From dominant Monsanto to ‘innovative Med-American,’ tasty morsels from around the web
When my info-larder gets too packed, it’s time to serve up some choice nuggets from around the Web.
• NPR delivers a blunt report on Monsanto’s dominant position in the seed industry, complete with farmers complaining about monopoly pricing. With this sort of straight talk in mainstream media, one wonders if the Justice Department might really pursue an antitrust case against the monopolistic giant.
• This Wall Street Journal infographic paints a devastating picture of the U.S. job market (the headline on the accompanying article says it all: “Even in a Recovery, Some Jobs Won’t Return.”) Look down at the bottom right corner along the margins, and you see one of the few growth areas in the U.S. growth landscape: “community food services.”
That’s sad news–with unemployment stubbornly high, a growing number of people are hurting and in need of assistance at food banks. But look whom the Journal is highlighting as an example of a worker in that field: Sharon Thornberry of the Oregon Food Bank. Thornberry is an innovator in seeing that community food relief isn’t just about delivering emergency food, but also about creating alternative food systems that work for low-income residents. And alternative food systems can themselves generate meaningful jobs–thus bringing not just short-term hunger relief, but also real economic growth that can lift people out of hunger.
• Speaking of jobs, check out this article on Yahoo Personal Finance, of all places (bear with me; food angle coming):
Job satisfaction in America hit a record low in 2009, according to a survey released this week by the Conference Board–with only 45 percent of workers reporting contentment with their jobs.
Clearly, the economic downturn is partly to blame. Workers have lost their jobs and taken less fulfilling, lower-paid positions. They’ve had to pick up the slack when colleagues were laid off, managing bigger workloads with no pay increase. They’ve had hours cut and benefits such as 401(k) matches dropped.
The unhappiness-at-work trend didn’t start with the Great Recession:
But job satisfaction among all age and income groups has been on a consistent downward trend since 1987, when the Conference Board began tracking the numbers.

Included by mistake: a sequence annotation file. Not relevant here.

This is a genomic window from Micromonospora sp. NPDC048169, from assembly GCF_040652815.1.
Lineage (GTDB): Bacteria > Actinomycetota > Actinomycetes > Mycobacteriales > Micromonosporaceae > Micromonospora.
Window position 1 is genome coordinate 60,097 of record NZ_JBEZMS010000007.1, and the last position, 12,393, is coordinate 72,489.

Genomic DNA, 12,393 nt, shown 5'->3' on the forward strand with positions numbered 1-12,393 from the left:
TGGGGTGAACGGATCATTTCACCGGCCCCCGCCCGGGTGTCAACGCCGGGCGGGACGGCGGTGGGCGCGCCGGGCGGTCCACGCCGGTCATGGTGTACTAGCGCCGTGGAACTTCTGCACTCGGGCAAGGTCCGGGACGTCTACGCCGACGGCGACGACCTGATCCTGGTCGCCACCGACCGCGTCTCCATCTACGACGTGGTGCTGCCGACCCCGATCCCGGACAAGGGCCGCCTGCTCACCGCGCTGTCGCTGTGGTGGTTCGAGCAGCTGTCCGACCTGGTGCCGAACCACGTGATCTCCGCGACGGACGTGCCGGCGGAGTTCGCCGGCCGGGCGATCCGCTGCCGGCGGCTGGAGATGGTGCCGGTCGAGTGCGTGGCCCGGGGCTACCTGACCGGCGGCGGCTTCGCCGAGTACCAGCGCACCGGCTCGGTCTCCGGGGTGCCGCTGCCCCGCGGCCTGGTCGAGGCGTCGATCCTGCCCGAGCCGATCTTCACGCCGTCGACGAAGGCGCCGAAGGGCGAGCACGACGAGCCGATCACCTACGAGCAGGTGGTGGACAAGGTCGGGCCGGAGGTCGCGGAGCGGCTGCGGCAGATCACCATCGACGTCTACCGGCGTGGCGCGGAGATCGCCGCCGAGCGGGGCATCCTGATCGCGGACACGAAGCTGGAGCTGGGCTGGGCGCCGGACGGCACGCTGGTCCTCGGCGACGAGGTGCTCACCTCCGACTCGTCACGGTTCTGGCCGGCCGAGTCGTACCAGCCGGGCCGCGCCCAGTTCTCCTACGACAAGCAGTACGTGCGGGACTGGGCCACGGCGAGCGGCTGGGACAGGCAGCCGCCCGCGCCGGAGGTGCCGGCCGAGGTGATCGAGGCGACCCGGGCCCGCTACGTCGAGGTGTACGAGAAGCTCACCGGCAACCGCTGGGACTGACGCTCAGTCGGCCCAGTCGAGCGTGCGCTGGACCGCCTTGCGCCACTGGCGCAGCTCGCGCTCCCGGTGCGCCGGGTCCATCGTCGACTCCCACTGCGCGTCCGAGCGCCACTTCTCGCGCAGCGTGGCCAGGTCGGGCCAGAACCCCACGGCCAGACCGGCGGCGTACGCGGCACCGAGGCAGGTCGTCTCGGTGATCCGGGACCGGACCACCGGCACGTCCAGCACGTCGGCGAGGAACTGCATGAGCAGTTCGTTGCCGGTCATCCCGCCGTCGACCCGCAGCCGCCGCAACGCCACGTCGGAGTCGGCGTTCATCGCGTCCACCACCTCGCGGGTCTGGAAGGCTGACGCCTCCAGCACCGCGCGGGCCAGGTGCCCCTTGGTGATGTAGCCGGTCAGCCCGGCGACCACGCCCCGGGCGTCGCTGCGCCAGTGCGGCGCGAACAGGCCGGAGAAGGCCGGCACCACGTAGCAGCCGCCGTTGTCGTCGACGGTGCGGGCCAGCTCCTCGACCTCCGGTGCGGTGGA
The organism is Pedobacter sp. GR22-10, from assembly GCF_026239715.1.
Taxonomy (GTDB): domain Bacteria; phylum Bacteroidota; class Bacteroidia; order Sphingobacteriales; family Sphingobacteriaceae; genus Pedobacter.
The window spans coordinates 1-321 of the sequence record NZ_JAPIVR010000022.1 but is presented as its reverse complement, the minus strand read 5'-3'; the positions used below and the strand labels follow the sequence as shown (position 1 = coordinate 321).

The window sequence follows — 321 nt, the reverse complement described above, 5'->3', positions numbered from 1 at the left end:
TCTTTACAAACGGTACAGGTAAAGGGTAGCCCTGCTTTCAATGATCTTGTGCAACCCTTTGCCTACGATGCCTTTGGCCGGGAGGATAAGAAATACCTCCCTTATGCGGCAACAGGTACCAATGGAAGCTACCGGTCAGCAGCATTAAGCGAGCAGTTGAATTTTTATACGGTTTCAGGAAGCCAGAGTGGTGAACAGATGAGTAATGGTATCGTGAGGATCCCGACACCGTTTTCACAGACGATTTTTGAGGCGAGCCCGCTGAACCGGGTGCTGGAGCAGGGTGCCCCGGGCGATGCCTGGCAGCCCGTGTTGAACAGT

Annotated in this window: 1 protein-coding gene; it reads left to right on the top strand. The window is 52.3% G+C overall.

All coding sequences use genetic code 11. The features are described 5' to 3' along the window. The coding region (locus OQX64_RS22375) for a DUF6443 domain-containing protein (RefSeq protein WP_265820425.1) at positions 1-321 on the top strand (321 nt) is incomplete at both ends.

“What we’ve seen over last 22 years is that irrespective of whether the economy is boom or bust, the overall level of satisfaction expressed by U.S. workers has been steadily declining across every single aspect of the job,” says Lynn Franco, director of the Conference Board’s Consumer Research Center and author of the report.
So happiness at work peaked more than 20 years ago (if this survey is accurate). I would call that a pretty damning indictment of the post-’70s neoliberal era in U.S. economic policy (still lurching along, embodied in the Geithner/Summers White House economic team). We’ve lived through an age of outsourcing, a massive shift from manufacturing to services, and the rise of Wal Mart-led consumerism. And evidently, we’ve thought it sucked all along, at least from a work persperctive.
I’m wondering if emerging economies, based on the Jane Jacobs model of small, networked producers that I discussed here, could provide an antidote to pervasive workplace gloom (and lack of work). Food is an everyday necessity that can be grown and processed damn near anywhere. Even in low-income areas, people spend $1000 per capita on food. Couldn’t food provide the fodder for such economies? The model seems to be working in Hardwick, Vermont.
(For another look at the failure of recent economic policy, see BusinessWeek economist Michael Mandel’s devastating presentation (summarized here by Matt Yglesias.)
• Over on my new favorite site Zester Daily, Clifford Wright, one of our most rigorous (and unheralded) authorities on Mediterranean cuisine, has an interesting piece on what he calls “innovative Med-American” cooking that “ironically can’t exist in the Mediterranean.” He approves of the trend, declaring that …
One of great attributes of American cooking is that Americans are less constrained by tradition than other cultures. There is an upside and a downside to that. The downside is often soulless international eclectic food ignorant of foundations inspired by extravagance, faux-dietetics, fads, gigantism, disrespect and foolishness. The upside is embryonic dishes laying a foundation for a new cuisine. Local American products and ingenuity tied to Mediterranean culinary sensibilities holds great promise.
I think this is a spot-on reading of the potential and pitfalls of our cooking, and it applies also to beer, wine, and even coffee. (For example, to my mind, roasters/cafes like Intelligentsia of Chicago/L.A. and Blue Bottle of San Francisco are doing things with coffee never dreamed of in old-school coffee capitals like Rome, Vienna, and Ethiopia.)